Some of the biggest employers in America say they'll cover travel expenses for out-of-state abortions
Corporate America was quick to react to the Supreme Court overturning Roe v. Wade on Friday, granting states the power to establish their own abortion laws.
Google, which had already promised travel benefits when the draft decision leaked, issued a memo saying employees can apply for “relocation without justification.”
“This is a profound change for the country that deeply effects so many of us, especially women,” Google chief people officer Fiona Cicconi said in an email to workers, viewed by CNBC. “Googlers can also apply for relocation without justification, and those overseeing this process will be aware of the situation.” Cicconi also said Google will be providing “support sessions” to employees in the coming days.
The Walt Disney Company informed employees the Burbank, CA-based company will “remain committed to providing comprehensive access to quality and affordable care,” which includes family planning and reproductive care, for all Disney employees and their families “no matter where they live,” Variety reported.
Meta, parent company of Facebook, said it will cover travel costs for workers seeking out-of-state reproductive services, Reuters reported. The Menlo Park, CA-based company said it’s “assessing how best to do so given the legal complexities involved,” according to a spokesperson.
Expect to see litigation involving these companies and states, especially as more states incorporate similar laws, says Meredith Kirshenbaum, a labor and employment attorney with Chicago-based law firm Goldberg Kohn.
“There’s some risk that states where there are laws in place might try to penalize or punish businesses in other ways,” Kirshenbaum told HRD in May. “Companies are making a decision and they’re weighing the risk. They’re sending a signal that they’re supportive of social issues their workforce believes in. There’s also a recruitment and retention element to it. They’re worried the progressive workforce might not want to continue to live in or move to a state with restrictive measures in place. That would affect companies’ ability to get top talent.”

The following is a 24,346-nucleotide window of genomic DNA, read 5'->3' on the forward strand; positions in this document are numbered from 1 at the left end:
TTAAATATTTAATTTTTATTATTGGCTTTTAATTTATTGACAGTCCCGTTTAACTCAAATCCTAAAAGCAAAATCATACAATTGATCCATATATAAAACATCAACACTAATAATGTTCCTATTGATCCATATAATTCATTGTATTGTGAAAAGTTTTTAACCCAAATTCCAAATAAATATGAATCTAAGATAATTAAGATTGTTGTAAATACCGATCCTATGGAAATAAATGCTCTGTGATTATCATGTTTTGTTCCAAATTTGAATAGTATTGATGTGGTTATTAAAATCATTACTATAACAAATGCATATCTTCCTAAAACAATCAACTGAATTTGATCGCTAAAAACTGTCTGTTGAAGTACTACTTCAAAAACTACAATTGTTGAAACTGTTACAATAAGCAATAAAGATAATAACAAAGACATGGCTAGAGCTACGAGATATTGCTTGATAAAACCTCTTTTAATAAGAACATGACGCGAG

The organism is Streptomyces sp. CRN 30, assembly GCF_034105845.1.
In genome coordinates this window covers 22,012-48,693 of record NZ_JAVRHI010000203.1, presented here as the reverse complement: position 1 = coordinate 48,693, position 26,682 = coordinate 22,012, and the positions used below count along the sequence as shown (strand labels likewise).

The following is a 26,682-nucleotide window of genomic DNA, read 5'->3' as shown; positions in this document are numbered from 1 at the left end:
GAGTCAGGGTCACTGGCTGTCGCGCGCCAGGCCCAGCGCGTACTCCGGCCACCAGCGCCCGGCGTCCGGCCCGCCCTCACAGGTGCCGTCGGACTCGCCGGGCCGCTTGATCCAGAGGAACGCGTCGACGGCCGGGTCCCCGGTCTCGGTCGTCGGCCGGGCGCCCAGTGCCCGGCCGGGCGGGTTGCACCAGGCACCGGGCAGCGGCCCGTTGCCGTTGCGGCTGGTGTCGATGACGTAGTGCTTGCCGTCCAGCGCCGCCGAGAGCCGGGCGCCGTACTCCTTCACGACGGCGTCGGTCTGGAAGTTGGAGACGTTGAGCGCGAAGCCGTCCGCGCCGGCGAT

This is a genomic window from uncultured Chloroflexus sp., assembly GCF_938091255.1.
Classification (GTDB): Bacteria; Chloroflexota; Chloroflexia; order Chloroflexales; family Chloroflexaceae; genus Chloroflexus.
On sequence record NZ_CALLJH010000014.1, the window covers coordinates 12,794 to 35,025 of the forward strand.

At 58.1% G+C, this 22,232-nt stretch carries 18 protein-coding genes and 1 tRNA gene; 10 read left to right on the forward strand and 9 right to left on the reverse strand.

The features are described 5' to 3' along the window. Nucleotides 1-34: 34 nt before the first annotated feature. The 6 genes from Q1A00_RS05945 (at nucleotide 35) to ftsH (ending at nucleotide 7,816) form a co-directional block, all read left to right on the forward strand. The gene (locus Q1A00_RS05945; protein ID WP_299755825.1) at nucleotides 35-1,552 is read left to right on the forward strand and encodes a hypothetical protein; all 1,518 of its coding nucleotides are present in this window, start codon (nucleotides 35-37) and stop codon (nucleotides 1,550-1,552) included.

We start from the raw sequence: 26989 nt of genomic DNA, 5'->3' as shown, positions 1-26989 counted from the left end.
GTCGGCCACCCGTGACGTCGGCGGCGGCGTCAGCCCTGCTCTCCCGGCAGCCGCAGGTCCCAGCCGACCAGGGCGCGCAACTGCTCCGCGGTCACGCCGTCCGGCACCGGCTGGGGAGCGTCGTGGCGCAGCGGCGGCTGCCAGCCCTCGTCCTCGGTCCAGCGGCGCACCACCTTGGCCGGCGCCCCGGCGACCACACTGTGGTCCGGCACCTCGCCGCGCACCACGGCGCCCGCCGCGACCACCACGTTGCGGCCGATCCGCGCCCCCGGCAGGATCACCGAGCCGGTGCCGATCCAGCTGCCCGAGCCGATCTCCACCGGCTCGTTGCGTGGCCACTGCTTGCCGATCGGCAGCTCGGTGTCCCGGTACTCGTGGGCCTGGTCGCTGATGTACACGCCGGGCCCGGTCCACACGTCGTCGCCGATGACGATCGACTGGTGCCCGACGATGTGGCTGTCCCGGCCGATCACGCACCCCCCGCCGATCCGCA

Meanwhile, Paramount Global also informed employees that the Los Angeles-based company plans to cover travel costs for employees seeking abortions. In an email to employees obtained by Variety, CEO Bob Bakish and chief people officer Nancy Phillips confirmed “reproductive health care through company-sponsored health insurance, including coverage for birth control, elective abortion care, miscarriage care and certain related travel expenses if the covered health service, such as abortion, is prohibited in your area.”
Last fall, San Francisco-based Airbnb announced it would offer financial and other forms of support to any Airbnb Host implicated under U.S. abortion restriction laws. That hasn’t changed due to the Supreme Court ruling, TechCrunch reported. “Airbnb’s U.S. healthcare coverage supports reproductive rights, and we have taken steps to ensure that our employees have the resources they need to make choices about their reproductive care,” a spokesperson told TechCrunch.
Live Nation took to Instagram, pledging to cover travel expenses for employees who “need access to women’s healthcare services outside their home state.” Additionally, the Beverly Hills, CA-based company said it will cover “bail expenses” if any of its employees are arrested for protesting peacefully.